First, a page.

Journal of Phylogenetics & Evolutionary Biology

ISSN: 2329-9002

Open Access

Does Mitochondrial DNA T2e1 Reflect Traces of Judaism on the “Down-Low”?


Felice L Bedford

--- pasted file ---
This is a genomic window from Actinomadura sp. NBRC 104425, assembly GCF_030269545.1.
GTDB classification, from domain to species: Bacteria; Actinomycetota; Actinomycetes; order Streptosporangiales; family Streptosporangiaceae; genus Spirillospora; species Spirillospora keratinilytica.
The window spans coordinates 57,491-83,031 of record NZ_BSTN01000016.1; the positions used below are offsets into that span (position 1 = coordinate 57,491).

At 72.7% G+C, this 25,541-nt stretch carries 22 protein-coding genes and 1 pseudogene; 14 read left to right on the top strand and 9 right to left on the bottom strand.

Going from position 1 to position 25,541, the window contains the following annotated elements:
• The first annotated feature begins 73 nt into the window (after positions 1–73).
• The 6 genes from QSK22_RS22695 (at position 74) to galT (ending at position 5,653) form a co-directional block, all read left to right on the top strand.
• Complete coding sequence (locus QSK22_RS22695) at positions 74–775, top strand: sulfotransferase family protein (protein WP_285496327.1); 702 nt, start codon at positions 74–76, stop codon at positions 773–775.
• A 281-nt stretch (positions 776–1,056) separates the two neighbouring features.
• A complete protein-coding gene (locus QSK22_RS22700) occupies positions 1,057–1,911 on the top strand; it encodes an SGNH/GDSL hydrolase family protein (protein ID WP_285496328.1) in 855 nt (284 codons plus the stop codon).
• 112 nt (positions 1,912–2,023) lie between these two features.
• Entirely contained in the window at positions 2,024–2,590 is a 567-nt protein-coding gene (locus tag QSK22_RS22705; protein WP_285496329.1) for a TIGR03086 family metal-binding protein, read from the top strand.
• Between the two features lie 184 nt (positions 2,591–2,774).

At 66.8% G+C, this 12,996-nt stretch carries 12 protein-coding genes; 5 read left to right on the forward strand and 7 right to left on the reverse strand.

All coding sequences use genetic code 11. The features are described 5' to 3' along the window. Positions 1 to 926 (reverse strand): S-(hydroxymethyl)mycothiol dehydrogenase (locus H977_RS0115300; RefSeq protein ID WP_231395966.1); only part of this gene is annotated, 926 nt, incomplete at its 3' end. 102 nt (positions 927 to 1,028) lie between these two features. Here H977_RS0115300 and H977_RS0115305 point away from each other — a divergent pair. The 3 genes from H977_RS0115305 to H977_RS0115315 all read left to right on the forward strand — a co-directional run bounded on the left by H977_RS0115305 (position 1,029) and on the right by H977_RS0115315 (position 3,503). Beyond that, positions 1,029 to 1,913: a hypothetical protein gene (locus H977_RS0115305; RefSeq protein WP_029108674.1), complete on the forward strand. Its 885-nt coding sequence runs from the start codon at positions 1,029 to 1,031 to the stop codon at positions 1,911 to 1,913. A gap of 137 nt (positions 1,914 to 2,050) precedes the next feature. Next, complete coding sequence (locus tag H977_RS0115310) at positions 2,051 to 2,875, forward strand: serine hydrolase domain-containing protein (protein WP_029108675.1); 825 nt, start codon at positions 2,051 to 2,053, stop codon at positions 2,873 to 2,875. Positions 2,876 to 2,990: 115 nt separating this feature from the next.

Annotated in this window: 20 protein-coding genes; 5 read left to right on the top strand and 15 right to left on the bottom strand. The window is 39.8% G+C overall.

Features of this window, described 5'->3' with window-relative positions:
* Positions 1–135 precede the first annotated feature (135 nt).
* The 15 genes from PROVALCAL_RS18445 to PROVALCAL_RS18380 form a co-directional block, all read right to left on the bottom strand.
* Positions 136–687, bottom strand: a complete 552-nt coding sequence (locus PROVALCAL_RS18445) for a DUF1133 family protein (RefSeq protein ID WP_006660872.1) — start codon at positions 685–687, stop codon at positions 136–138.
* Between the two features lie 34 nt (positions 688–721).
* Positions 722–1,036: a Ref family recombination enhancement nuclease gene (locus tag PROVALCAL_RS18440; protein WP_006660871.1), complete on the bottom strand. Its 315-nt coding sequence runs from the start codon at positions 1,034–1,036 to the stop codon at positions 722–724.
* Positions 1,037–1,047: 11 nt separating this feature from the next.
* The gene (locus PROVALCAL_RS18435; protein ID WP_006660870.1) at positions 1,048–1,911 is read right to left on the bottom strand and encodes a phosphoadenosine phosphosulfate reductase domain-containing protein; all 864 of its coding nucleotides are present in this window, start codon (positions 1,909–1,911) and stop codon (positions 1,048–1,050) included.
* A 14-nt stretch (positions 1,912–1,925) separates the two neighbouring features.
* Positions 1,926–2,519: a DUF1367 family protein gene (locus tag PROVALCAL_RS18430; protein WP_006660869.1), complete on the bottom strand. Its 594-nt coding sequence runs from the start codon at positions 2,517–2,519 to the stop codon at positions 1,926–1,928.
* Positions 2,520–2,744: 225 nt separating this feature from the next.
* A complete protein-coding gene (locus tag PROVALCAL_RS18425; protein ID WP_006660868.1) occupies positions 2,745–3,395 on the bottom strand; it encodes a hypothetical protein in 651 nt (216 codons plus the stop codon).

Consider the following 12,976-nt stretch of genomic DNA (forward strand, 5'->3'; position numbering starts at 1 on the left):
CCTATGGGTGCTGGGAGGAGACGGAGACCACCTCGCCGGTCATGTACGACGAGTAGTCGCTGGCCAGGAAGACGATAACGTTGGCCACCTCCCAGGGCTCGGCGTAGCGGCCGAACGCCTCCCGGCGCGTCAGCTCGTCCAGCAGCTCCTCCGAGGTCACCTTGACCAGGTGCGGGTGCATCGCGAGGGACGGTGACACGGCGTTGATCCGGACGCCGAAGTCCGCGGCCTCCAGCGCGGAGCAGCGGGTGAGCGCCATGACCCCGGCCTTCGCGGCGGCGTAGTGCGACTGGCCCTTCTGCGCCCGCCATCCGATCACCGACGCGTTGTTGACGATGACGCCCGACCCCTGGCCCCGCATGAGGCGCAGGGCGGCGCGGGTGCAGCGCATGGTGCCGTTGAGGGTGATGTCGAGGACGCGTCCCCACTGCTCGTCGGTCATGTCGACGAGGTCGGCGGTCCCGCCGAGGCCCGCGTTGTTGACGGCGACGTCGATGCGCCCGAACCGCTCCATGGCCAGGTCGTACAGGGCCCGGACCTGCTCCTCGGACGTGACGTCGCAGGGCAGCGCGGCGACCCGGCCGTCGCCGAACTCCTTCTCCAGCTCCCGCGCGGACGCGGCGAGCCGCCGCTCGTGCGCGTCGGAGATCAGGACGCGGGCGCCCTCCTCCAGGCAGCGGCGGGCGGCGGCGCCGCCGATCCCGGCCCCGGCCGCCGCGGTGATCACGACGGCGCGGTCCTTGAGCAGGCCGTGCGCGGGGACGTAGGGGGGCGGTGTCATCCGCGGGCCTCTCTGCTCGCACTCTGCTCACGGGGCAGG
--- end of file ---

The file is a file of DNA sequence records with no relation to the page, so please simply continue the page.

The genetic origins of European Jewish women remain controversial and new insights may be obtained through the less studied “other European Jews”, the Sephardim. The branch T2e1 of the mitochondrial DNA phylogenetic tree contains two Sephardic branches distant from one another. To investigate further, the largest analysis of T2e1 to date is presented with 40 new complete T2e1 mitochondrial DNA sequences (mitogenomes) from Europeandescended individuals, doubling the number available. Additionally, nearly 8000 control region sequences from 37 studies were re-considered for T2e1 specifically, from areas high in T2e (Near East, Italy) and areas low in T2e but Sephardic related (Spain, Portugal). These revealed unexpectedly an absence of T2e1 in the Near East and a high number in Spain. By contrast, numerous T2e-Other sequences were in the Near East and Italy with considerable overlap. The mitogenomes elucidated new branches of T2e1 at varying distances from the Sephardic branches including the closest, an Irish-specific clade (4107T), the most populous (nonsynonomous 14180C with unknown biological effect) from Norway (also Sweden, Germany, British Isles), and the root node of T2e1a (2308G) . The findings suggest an origin or early arrival of T2e1 in Europe whilst for T2e, strengthens the role of Near East and its early free travel with the Mediterranean. Quiet Judaism (down-low) may have produced T2e1 branches where Jewish identity was lost, such as from Sephardics who took the Northern route after the Iberian expulsion. The Scandinavian branches may reflect Nordic conquest of British Isles and solve a mystery of a T2e1 hot spot in Iceland. The Near East-Mediterranean origins of T2e resemble that reported for Ashkenazi maternal lineages; other Sephardic haplogroups are needed to assess generality of this common origin. Additional insight may be obtained with the first Jews to enter Europe, the Romaniots, the other other European Jews.


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